The authors proposed a number of hypotheses that could explain the changes in the Cortisol Awakening Response with the service dogs, including positive psychological factors associated with the presence of the service dog (e.g. calmer, happier children), or changes in the children’s sleep patterns (some parents reported improved sleep habits when the service dogs were in the home), or perhaps the presence of the service dogs created an anchoring effect that made testing cortisol levels easier on the children.
In summary, the article offers some of the first evidence that service dogs can benefit children with ASD by mitigating the physiological effects (Cortisol Awakening Response) commonly observed in the children and potentially lead to improved psychological states for adults and caretakers.
Another study studied the influence of service dogs on the behavior of children with autism, when the dogs were included as a component in therapy behavior. The study reported:
“Highly significant increase in pro-social behavior with a parallel decrease in self-absorption."
"Fewer autistic behaviors (e.g., hand-posturing, humming and clicking noises, spinning objects, repetitive jumping, roaming)."
"More socially appropriate ones (e.g., joining the therapist in simple games, initiating activities by giving the therapist balloons to blow up, balls to throw, reaching up for hugs, and frequently imitating the therapist's actions).”
Interestingly, at post-treatment and follow-up meetings when there was no service dog present, the children performed better than before the treatment, but this improvement in behavior declined as the time since the children’s interaction with the dog increased
A Washington State University study watched children with Autism Syndrome Disorders when in the presence the children of a service dog and found that the children:
"Were more focused."
"Were more aware of their social environments.”
"Exhibited a more playful mood."
As reported in a 2008 study, "Trained service dogs assist and also add pride, self-reliance, and personal satisfaction to an individual's daily life."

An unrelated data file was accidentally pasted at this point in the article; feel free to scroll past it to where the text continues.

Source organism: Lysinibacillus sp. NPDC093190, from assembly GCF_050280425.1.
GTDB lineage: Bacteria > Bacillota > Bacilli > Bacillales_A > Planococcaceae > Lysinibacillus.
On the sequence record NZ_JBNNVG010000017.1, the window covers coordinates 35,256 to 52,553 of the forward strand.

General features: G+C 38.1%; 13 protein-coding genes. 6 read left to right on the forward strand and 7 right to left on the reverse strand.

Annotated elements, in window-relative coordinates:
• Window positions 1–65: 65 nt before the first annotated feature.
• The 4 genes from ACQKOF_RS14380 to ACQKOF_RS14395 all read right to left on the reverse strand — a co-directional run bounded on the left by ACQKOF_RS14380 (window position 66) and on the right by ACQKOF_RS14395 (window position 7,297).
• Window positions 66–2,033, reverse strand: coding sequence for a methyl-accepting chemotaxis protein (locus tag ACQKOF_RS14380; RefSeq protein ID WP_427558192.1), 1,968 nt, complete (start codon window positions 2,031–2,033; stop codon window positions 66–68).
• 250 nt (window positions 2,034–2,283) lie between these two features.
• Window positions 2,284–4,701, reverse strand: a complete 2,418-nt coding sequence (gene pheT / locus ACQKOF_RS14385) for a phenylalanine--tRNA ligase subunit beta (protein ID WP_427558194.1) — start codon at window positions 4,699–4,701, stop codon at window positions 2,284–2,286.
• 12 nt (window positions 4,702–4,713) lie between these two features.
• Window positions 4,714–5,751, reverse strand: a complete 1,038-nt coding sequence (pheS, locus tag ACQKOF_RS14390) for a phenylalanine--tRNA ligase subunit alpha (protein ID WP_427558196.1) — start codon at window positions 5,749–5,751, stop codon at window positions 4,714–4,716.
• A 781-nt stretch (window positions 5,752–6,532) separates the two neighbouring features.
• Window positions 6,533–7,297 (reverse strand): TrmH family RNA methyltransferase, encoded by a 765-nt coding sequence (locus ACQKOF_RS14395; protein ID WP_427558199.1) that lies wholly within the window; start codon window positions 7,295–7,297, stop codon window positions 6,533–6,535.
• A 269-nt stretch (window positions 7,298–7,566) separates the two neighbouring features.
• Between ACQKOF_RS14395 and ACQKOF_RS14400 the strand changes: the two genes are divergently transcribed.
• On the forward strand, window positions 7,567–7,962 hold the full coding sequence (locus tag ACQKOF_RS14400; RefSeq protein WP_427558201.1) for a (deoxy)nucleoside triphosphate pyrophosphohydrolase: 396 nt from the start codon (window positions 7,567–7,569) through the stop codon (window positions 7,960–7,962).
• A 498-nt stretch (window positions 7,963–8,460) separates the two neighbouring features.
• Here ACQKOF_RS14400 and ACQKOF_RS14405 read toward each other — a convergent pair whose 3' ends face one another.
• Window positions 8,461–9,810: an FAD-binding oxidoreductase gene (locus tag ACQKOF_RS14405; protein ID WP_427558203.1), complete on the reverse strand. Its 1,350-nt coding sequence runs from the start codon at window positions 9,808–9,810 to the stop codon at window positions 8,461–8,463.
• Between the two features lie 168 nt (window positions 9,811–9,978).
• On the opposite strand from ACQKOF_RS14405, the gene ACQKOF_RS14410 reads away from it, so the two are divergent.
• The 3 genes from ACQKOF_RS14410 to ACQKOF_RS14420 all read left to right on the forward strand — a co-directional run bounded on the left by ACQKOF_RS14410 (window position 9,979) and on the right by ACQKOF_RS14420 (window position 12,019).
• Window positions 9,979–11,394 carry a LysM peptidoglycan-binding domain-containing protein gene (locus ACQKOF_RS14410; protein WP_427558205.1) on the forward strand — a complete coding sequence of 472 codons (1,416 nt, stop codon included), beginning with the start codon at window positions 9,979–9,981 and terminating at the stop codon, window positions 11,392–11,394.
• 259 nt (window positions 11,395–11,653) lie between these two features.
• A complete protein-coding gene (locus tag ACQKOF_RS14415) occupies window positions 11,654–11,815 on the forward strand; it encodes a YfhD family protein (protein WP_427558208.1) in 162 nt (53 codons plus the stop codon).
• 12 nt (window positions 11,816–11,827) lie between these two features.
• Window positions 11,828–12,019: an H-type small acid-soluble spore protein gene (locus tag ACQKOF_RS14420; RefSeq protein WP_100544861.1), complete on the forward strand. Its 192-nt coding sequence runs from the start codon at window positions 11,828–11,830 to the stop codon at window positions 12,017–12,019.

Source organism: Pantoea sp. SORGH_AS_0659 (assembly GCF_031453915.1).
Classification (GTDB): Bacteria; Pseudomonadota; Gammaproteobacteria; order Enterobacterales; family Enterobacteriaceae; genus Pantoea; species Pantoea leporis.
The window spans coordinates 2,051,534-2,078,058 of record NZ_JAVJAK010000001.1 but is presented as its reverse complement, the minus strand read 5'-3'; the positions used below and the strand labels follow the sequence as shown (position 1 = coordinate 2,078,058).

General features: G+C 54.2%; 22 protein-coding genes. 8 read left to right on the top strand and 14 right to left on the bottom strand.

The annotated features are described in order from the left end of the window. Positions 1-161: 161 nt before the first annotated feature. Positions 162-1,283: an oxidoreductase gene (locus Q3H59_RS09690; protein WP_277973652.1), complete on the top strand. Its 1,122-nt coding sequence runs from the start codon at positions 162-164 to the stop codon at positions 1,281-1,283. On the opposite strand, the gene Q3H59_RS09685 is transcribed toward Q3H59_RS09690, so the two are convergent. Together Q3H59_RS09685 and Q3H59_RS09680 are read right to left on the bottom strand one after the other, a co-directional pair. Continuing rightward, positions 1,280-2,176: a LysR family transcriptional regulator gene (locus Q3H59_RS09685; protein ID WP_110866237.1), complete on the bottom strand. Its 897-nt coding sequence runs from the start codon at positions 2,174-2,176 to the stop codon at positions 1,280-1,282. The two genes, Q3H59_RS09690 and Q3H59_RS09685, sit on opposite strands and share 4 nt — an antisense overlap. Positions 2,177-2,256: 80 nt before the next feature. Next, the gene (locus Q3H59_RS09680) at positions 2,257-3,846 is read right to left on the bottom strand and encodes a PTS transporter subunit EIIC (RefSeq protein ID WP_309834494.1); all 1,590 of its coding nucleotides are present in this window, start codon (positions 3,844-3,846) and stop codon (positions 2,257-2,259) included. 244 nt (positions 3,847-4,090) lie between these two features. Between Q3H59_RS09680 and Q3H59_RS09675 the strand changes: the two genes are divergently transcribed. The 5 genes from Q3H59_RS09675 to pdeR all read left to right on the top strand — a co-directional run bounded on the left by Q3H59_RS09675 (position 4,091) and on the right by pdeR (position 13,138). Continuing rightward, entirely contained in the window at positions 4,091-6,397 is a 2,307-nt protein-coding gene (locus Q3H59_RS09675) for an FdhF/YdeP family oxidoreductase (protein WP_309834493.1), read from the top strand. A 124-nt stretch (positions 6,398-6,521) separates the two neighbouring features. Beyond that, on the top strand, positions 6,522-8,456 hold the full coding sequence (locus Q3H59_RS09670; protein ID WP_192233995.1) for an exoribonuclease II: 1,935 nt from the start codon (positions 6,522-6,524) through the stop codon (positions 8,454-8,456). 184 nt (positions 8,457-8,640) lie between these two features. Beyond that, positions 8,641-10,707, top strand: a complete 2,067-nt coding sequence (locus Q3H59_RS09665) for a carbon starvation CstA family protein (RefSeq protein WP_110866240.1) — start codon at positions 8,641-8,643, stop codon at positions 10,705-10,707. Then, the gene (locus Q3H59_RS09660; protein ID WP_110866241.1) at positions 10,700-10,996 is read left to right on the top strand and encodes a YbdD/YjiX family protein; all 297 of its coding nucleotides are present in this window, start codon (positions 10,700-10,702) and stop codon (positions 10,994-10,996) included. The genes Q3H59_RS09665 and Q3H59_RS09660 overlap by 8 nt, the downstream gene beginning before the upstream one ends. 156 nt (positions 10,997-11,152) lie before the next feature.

Is a Service Dog right for my child with autism?
I got to talk to my hero, the researcher Temple Grandin, when she was giving a talk in St. Paul, Minnesota in May 2013. When I asked her about Autism Service Dogs, she told me:
First of all, all kids with autism are all different from each other. There is no one-size-fits-all solution, and there is no cure-all. For instance, some children are afraid of dogs. Some children have a sensory processing disorder, for instance, and barking hurts their ears and they're afraid of dogs. But a trained autism service dog can be very helpful for the right child. Again, it's not a one-size-fits-all solution. The dog has to be specially selected and specially trained, but yes, an autism service dog can be really helpful for a child with autism.
By the way, if you haven't read her new book, Temple Grandin not only wrote Thinking in Pictures, Animals Make Us Human, Animals in Translation, and The Way I See It - A Personal Look at Autism and Asperger's, she just came out with a book in 2013, The Autistic Brain: Thinking Across the Spectrum, which is incredible.
Will my child bond with a Service Dog?
Yes, but perhaps not in the exact same ways as children who are not on the spectrum. Parents of children with autism sometimes worry that their child is not bonding with the service dog because they are not reacting to the dog like other children do. It is important to realize even before you get a service dog that children with autism use different body language with everyone, and thus will use different body language with their Service Dog, too. A child with autism might not smile, their posture may not convey interest or attention, and the child may not seem engaged, or may look bored, but that doesn't mean that the child is not interacting and benefiting from the dog. Rather than looking for a child's direct non-verbal behavior to assess their relationship to their service dog, the best practice is to look for reductions in symptoms. Many children with autism obsess less when they are with their service dog, use more verbal skills, or act more social, which has significant, positive effects on the quality of the children’s lives as well as their caretakers.
September 2010 issue of the journal "Psychoneuroendocrinology", Université de Montreal, MIRA Foundation, Quebec, Canada.
Redefer, L. A., & Goodman, J. F. (1989), Journal of Autism and Developmental Disorders, 19(3), 461-467.
Animal-assisted Therapy for Children with Pervasive Developmental Disorders, Martin, F., & Farnum, J. (2002). Western Journal of Nursing Research, 24(6), 657-670, College for Veterinary Medicine at Washington State University.
Observations on Assistance Dog Training and Use, Coppinger R, Coppinger L, Skillings E., Hampshire College, Amherst, MA.